Fed Aids Bear Stearns to Boost Investor Confidence

Friday's move by the Federal Reserve and JPMorgan Chase to bail out Bear Stearns was designed to boost investor confidence in the investment banking giant. The $400-billion Bear Stearns was considered "too big to fail."

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SCOTT SIMON, host:

This is WEEKEND EDITION from NPR News. I'm Scott Simon.

Coming up, former New York mayor Ed Koch's spin on the Eliot Spitzer scandal and the 2008 presidential elections.

But first, the fate of the huge investment bank Bear Stearns is uncertain this weekend. Yesterday the company said it had to turn to the Federal Reserve and JP Morgan Chase for an emergency bailout. The company is in the middle of what bankers call a liquidity crisis, what most people would call being cash poor. For months now, Bear Stearns has had to contend with rumors about the size of its mortgage losses.

We're joined now by NPR's Jim Zarroli. Jim, thanks for being with us.

JIM ZARROLI: Hi, Scott.

SIMON: What happened to Bear Stearns and what's the significance for the country?

ZARROLI: Well, Scott, do you remember the famous bank-run scene in "It's a Wonderful Life?"

SIMON: Of course.

ZARROLI: One of the TV networks were running that yesterday just to sort of illustrate what was going on. And I said to myself, you know, that's silly. This isn't a bank run. But then I started talking to an economist who said, well, yeah, it essentially is. You know, the situation is this: You know, there were a lot of rumors this week that Bear Stearns was in trouble, investors started pulling money out, Bear Stearns didn't have the money on-hand to pay.

Company says, you know, we're still in pretty good shape but we just don't have all the cash we need to pay all the investors, and that's essentially a bank run.

SIMON: Now, they don't stand alone in the industry, though, do they? I mean, does their near-death experience now suggest that something else and larger is going on?

ZARROLI: Sure. But I think that from the very beginning of this kind of mortgage crisis, Bear Stearns was really in a special position. They were one of the companies the people whispered about. Very early on, two of their hedge funds collapsed because of mortgage losses.

Now, the company has always said, you know, this is a contained problem where otherwise, okay, we're not in trouble. As recently as two days ago the chief executive of the company went on CNBC to say, you know, there's no liquidity crisis. And, you know, maybe that was true at the time but people didn't believe him. And on Thursday they started pulling their money out and, then we had the trouble that we saw yesterday.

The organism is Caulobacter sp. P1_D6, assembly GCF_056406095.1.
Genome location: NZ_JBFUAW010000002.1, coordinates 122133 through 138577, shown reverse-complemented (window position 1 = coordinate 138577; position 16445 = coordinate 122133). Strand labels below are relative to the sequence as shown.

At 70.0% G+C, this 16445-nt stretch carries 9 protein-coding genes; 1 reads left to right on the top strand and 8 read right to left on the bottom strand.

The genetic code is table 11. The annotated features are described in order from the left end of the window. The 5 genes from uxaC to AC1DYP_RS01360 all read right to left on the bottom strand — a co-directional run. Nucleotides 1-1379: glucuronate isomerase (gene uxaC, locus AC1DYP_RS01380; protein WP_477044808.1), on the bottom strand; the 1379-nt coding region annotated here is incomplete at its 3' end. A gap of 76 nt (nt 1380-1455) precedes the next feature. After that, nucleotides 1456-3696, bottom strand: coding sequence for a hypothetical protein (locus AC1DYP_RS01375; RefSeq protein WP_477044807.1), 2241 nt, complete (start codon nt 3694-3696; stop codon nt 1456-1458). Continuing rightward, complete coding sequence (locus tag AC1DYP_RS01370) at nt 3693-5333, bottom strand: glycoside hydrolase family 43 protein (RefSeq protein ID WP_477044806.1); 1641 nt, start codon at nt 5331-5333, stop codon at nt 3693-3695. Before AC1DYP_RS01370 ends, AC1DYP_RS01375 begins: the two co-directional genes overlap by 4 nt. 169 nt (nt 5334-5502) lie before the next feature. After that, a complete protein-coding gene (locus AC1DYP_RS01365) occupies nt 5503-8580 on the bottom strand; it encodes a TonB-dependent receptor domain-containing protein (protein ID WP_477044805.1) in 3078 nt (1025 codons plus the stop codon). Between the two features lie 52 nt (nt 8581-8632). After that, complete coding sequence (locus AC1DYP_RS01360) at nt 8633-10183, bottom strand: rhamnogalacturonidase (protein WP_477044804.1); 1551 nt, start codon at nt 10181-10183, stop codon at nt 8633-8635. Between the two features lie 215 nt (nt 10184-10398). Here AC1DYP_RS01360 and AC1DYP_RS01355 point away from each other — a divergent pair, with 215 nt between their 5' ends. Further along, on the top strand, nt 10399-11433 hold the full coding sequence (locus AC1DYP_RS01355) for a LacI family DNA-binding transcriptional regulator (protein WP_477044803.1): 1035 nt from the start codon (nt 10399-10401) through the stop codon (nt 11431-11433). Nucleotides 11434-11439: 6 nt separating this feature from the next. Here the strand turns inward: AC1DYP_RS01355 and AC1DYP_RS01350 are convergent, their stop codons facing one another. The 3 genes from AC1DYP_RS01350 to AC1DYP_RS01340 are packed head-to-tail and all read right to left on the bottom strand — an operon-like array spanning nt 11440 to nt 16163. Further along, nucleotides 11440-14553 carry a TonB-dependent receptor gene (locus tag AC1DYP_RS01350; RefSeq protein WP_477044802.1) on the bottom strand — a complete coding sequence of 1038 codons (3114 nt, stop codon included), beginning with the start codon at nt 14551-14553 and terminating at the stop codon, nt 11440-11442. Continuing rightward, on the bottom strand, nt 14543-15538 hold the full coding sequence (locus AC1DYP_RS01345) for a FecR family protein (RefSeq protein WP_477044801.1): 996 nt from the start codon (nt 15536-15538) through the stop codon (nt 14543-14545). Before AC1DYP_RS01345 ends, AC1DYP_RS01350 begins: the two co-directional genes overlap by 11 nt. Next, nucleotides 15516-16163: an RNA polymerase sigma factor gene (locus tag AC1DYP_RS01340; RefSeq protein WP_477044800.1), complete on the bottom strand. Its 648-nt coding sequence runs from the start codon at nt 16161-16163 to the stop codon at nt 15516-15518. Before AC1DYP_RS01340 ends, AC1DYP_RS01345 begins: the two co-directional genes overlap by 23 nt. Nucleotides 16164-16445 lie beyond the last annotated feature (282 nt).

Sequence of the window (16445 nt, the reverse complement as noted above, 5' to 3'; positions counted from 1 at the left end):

SIMON: The company says that they could clean this up in a month - 28 days to be precise.

ZARROLI: Yes. And they're going to get a lot of help, I think, from the Federal Reserve to do that. Bear Stearns is one of the companies that is too big to fail. It's a $400-billion company. And I think that if it failed, it would really hurt confidence in the economy.

So I think what you're seeing now is the Fed is coming in to help Bear Stearns pay off its investors for reasons that maybe are too complex to get into here. In fact, the Fed is actually working through JP Morgan Chase. But the guaranty is really coming from the Fed. This is a loan; Bear Stearns is going to have to put down some of its assets as collateral.

But the idea is that, you know, investors are going to see that the mighty Federal Reserve is coming in to stand behind Bear Stearns, and they'll feel more confident about the company and they'll invest in the company again. That's the hope anyway.

SIMON: And Morgan could buy it?

ZARROLI: You know, JP Morgan Chase is going to be in a better position than a lot of companies to do that because it's kind of in on the ground floor. But any bank could conceivably do it. The one problem is that at this point in the financial crisis a lot of banks have big losses of their own, and it's unclear how many of them would even want to merge with Bear Stearns, but anything could happen.

SIMON: NPR's Jim Zarroli in New York. Thanks very much.

ZARROLI: You're welcome.

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